By Kari A. Hulsey
For the past two years I have been working with the same student in order to strengthen his ability to be a team player. As a seeing teacher, I tried to get a better understanding of why it was challenging for him to accept failure as a part of learning. Despite everything I tried—changing games so there were multiple winners, talking with him, having peers talk with him, talking to his parents—nothing stuck. His day would be ruined all because he lost in United States bingo! In order to better prepare him for fifth grade, I knew that I had to try a different approach for him to have a successful year.
Working Through Challenging Feelings
My school is committed to fostering social and emotional skills and recognizes that this is an incredibly important part of student development and learning. One day, my student was having a particularly difficult time. I wanted to better support him, so I turned to my Fly Five curriculum. I began reading through the competency of self-control because after looking through the themes, it felt like these were the lessons I needed to be teaching to my class right away. That very next week, I taught two lessons around self-control and really focused on the whole class gaining the ability to recognize overwhelming emotions.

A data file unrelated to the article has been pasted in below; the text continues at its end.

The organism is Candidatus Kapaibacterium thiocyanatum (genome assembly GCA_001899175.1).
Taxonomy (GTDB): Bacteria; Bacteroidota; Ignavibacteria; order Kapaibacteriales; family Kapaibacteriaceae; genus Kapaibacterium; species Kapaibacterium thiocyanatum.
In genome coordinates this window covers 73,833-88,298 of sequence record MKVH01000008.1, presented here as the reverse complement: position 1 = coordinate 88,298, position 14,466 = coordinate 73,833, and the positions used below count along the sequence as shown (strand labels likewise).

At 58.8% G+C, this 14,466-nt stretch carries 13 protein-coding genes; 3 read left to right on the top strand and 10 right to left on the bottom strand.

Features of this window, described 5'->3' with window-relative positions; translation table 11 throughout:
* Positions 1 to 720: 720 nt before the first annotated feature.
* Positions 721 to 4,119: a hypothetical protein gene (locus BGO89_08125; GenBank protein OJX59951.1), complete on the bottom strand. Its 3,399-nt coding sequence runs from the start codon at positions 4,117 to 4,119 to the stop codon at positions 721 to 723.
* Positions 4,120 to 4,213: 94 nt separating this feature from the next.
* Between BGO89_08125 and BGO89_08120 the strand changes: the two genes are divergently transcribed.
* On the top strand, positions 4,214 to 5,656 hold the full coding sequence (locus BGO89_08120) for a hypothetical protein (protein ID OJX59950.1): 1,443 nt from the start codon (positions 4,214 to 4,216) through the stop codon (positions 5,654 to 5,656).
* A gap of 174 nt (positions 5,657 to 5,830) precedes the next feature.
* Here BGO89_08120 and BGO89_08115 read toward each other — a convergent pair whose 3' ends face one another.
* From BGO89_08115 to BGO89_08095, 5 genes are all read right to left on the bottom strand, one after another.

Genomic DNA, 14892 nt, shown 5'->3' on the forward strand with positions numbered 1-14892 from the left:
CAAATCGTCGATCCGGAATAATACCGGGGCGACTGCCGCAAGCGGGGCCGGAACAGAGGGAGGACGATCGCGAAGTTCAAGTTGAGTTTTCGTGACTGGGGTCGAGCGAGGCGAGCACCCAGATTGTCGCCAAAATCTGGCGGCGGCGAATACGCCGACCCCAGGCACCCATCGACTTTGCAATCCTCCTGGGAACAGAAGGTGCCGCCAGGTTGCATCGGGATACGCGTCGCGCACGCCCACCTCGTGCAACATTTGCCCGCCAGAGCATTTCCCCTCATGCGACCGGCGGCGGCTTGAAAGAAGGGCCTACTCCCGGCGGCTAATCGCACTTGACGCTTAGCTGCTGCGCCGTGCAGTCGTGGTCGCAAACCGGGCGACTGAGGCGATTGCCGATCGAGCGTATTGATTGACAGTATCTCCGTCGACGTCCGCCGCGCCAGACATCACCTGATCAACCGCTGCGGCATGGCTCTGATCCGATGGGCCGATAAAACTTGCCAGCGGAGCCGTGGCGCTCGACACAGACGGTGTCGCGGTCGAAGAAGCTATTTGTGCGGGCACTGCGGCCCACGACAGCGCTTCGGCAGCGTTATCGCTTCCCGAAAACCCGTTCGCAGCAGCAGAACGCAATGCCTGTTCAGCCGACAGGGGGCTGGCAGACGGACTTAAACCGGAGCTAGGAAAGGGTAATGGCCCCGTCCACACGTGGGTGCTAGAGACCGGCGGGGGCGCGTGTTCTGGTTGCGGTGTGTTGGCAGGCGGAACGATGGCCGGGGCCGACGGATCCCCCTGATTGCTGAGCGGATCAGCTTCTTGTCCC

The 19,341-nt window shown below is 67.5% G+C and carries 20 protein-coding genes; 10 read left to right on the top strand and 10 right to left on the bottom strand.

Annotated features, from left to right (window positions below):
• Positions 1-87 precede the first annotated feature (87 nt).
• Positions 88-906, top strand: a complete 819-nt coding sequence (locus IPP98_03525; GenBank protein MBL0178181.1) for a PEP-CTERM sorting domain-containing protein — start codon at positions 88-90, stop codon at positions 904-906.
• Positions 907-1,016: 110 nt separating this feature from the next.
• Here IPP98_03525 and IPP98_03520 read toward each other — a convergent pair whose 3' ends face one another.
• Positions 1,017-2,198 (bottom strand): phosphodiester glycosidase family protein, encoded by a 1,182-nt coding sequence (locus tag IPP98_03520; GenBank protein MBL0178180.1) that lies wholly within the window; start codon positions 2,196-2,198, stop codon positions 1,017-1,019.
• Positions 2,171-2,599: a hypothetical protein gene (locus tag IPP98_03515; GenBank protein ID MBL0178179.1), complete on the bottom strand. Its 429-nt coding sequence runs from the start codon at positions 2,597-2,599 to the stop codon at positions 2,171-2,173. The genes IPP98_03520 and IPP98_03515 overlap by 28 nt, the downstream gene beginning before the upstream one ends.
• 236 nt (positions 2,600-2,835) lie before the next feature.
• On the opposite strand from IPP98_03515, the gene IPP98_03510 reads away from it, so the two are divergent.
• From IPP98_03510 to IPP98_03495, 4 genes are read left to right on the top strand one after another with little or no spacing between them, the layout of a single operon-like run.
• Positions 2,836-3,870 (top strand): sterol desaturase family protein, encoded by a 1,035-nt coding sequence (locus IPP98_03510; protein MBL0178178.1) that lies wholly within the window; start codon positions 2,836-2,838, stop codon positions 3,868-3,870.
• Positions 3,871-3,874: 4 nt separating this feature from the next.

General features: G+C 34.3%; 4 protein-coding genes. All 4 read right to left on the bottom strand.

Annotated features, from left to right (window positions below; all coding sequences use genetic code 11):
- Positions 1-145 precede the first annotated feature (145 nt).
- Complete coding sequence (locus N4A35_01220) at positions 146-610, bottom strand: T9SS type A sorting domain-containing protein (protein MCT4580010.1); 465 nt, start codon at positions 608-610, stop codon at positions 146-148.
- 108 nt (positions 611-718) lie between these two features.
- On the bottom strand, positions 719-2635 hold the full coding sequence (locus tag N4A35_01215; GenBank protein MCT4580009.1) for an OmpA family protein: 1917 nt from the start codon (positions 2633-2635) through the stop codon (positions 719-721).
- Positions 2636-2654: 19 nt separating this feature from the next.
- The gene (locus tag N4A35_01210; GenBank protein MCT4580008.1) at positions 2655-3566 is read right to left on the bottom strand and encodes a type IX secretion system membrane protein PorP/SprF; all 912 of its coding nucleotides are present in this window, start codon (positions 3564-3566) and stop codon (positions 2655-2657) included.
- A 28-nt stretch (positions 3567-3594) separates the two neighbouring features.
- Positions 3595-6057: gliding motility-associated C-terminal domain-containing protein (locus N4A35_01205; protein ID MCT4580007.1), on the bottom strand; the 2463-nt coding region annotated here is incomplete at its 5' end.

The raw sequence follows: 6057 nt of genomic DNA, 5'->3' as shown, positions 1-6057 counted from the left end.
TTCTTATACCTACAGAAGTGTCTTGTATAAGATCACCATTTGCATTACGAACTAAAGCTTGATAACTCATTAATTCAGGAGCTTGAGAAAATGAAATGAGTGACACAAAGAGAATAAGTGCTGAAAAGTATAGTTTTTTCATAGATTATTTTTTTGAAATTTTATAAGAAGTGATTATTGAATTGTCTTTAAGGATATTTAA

We spent the next couple weeks working on talking through the emotions, developing strategies to deal with them, and practicing ways to anticipate strong or uncomfortable feelings even before they occur. I also took some time during Morning Meeting to set up small game-like activities. During these games, I encouraged the student who was working on letting go to be a role model for others who were also in need of similar support. After this particular activity, we debriefed and connected our Fly Five lessons to the Morning Meeting activity. We continued to play these games while using Fly Five strategies for two weeks straight. Students practiced the strategies not only in the classroom, but on the playground and in PE as well.
Continuing to Develop Self-Control
During this year, I saw tremendous improvements in this student’s ability to regulate his own emotions. I felt proud that he left my classroom with actionable strategies to move through challenging or uncomfortable feelings in a productive way. The entirety of my class was able to put Fly Five language to work by expressing themselves effectively— even when it felt hard. Together, we finished the school year with a better understanding of self-control as a vital strategy for positive emotional growth. These Fly Five lessons gave my students and me the tools we needed in order to foster self-control in the classroom. In the end, although being an educator can be challenging, watching my students progress makes this work all worthwhile.